We’ve seen a lot of weird, original and unexpected games lately, but not one compares to this unholy unity between Nintendo and Ubisoft; between beloved Super Mario and minionesque Rabbids. And yet here we are. There was fear, there was disgust and there was curiosity. But in the end, the final product tramples all prejudice. Ubisoft can make a great game and the rabbids can work side by side with Mario and not be annoying. This is the game that defies expectations – and the one you have to play.
Yeah, I know you’re suspicious. No, nobody payed me to say this. Sure, Mario + Rabbids Kingdom Battle is more bizarre than anything Nintendo has put out lately. And I know, comparing this to XCOM may seem blasphemous, but hear me out. There’s no doubt it’s these games that inspired Davide Soliane to create a Mario game in this new genre.
I mean, think about: are there any genres not yet touched by Mario? He’s been in RPGs, driving games, educational games, fighting games. Well, everywhere. Expect in strategies. And now, thanks to good people from Ubisoft Paris (their last noticeable games are Tom Clancy’s Ghost Recon Wildlands and Watch Dogs) and Ubisoft Milan (Tom Clancy’s Ghost Recon Wildlands and Assassin’s Creed Rogue) the famous Italian plumber has truly been everywhere.
You can’t argue that the idea to make an XCOM with Mario in it is solid. The rabbids, on the other hand, are something different. I honestly though they’d ruin the franchise. Thankfully, these crazy rabbits are not nearly as annoying as I had feared. They have been toned down and now I quite like them. And after numerous Sonic at the Olympics games, Mario + Rabbids Kingdom Battle doesn’t look like something that weird. Just another crossover.
Nintendo rarely make games with strong plots – especially with Mario in the title. Mario + Rabbids Kingdom Battle continues this tradition. It’s pretty straightforward, really: in our world (supposedly) a young girl invents a device that allows her to merge any object with another. The device is breakthrough, but very unstable. One thing led to another, and from a portal come rabbids, in all their yelling glory. But they don’t stay in our reality for long, and after some time they disappear into a time travelling washing machine (but of course) and travel to Mushroom Kingdom.
There, another ceremony at princess Peach’s goes wrong (nothing should surprise her at this point) and all hell breaks loose. Rabbids are everywhere, good and bad, mad and even madder. Finally, a couple of merged rabbit mutants that look like Peach and Luigi decide to fight for the good guys (namely, Mario). Why – who knows? We now have a crew and the adventure officially begins.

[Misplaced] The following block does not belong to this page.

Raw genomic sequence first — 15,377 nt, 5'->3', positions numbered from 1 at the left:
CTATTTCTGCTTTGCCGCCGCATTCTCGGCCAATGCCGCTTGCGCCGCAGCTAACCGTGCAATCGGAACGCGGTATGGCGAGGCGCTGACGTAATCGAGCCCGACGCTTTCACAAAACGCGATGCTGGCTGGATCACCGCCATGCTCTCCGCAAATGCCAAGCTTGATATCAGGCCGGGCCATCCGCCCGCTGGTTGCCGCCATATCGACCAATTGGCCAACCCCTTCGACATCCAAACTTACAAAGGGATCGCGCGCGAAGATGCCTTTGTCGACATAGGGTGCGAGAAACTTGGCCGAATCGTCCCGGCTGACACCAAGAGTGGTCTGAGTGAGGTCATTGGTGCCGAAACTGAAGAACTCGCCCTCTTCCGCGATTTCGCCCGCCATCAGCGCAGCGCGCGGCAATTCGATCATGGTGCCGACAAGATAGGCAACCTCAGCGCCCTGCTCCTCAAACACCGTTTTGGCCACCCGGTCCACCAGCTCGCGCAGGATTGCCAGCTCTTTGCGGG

Nothing too exciting, but this is Mario, where gameplay is the king. I want to say “thank you” to the developers for making such an inviting first area of the game. No infuriating boring tutorials, no walls of texts. Just good ol’ “play and learn” formula. And it works. Sure, I have hours of experience in XCOM, but the game shows all necessary tricks early on and lets you experiment for yourself. Loosing is not that scary – you only loose time. This is a game for those who couldn’t handle hardcore strategy games, often unforgiving when it comes to newbies, and children. Can you remember another child-friendly strategy game? I know I can’t.
So yes, Mario + Rabbids Kingdom Battle is easier than XCOM, but it doesn’t lack depth. There is progression, a skill tree (all heroes are upgradable), a lot of weapons to buy. The game surprised me with this: there is a lot to do here, and nothing seems rushed or simplified. A full-blown game, which is only natural, considering the price.
While the game is made by Ubisoft in Europe, it is still the Mario we know and love. The Mushroom Kingdom looks dashing thanks to proprietary Snowdrop engine. In terms of style, there’s nothing too different from Nintendo titles, safe for some additional rabbid stuff, which, honestly, didn’t bother me one bit. Along the way you’ll meet heroes both well-known and new, including Nintendo stars and their rabbid “knock-offs”, including Mario himself, who, in rabbit form, likes to play… banjo? I mean what is going on.
And yes, rabbids. They are here not only to be baddies, but also to impersonate Nintendo characters, making them a constant comic relief and, sometimes, a nice satire of modern realities. I’m talking about rabbit Peach and her obsessiveness with selfies. She is a funny character, no doubt, although it’s a bit strange seeing modern technology in a Mario world, which has always been very isolated.
Mario + Rabbids Kingdom Battle has a lot of humor, although I don’t know whether you’ll enjoy it as much as children would. The game has way more gags than a “normal” Mario game – some of them even toilet-related. The horror, I know. Although after Wario games it’s nothing we haven’t seen before. As I have said previously, rabbids here are pretty tame. You won’t find anything outrageous. I like humor in this game, and the overall tone. The game is both a fresh take on Mario and something moderately classic. The balance is in Nintendo’s favor, as well – there’s a lot of “Mario stuff” than “Rabbid stuff”.
But none of it matters if the gameplay is subpar. Thankfully, it’s not. Mario + Rabbids Kingdom Battle is a lot of fun, and it’s balanced perfectly. It is never too easy or too hard. It respects the player, but lets us choose the difficulty. Both strategically-impaired and experienced players will find something to like. I am a big fan of XCOM games, but Mario + Rabbids never looked to me like a simplified reproduction. It has depth, it has customization – although it is streamlined a bit.
For example, 50 percent here means 50 percent and not “miss” like in XCOM. It’s easier to know where you’ll hit or miss – there can be either 0%, 50% or 100% percent of success. The game is also a lot more physical and dynamic. You won’t spend the majority of your time crouching behind cover; instead, you’ll move constantly, dashing through your opponents and utilizing various special abilities. True to its predecessors, Mario + Rabbids has a lot of green pipes which help to travel around the level, flanking enemies. Team jump is another great invention, allowing one character to become a trampoline for another, letting him or her access faraway places out of reach.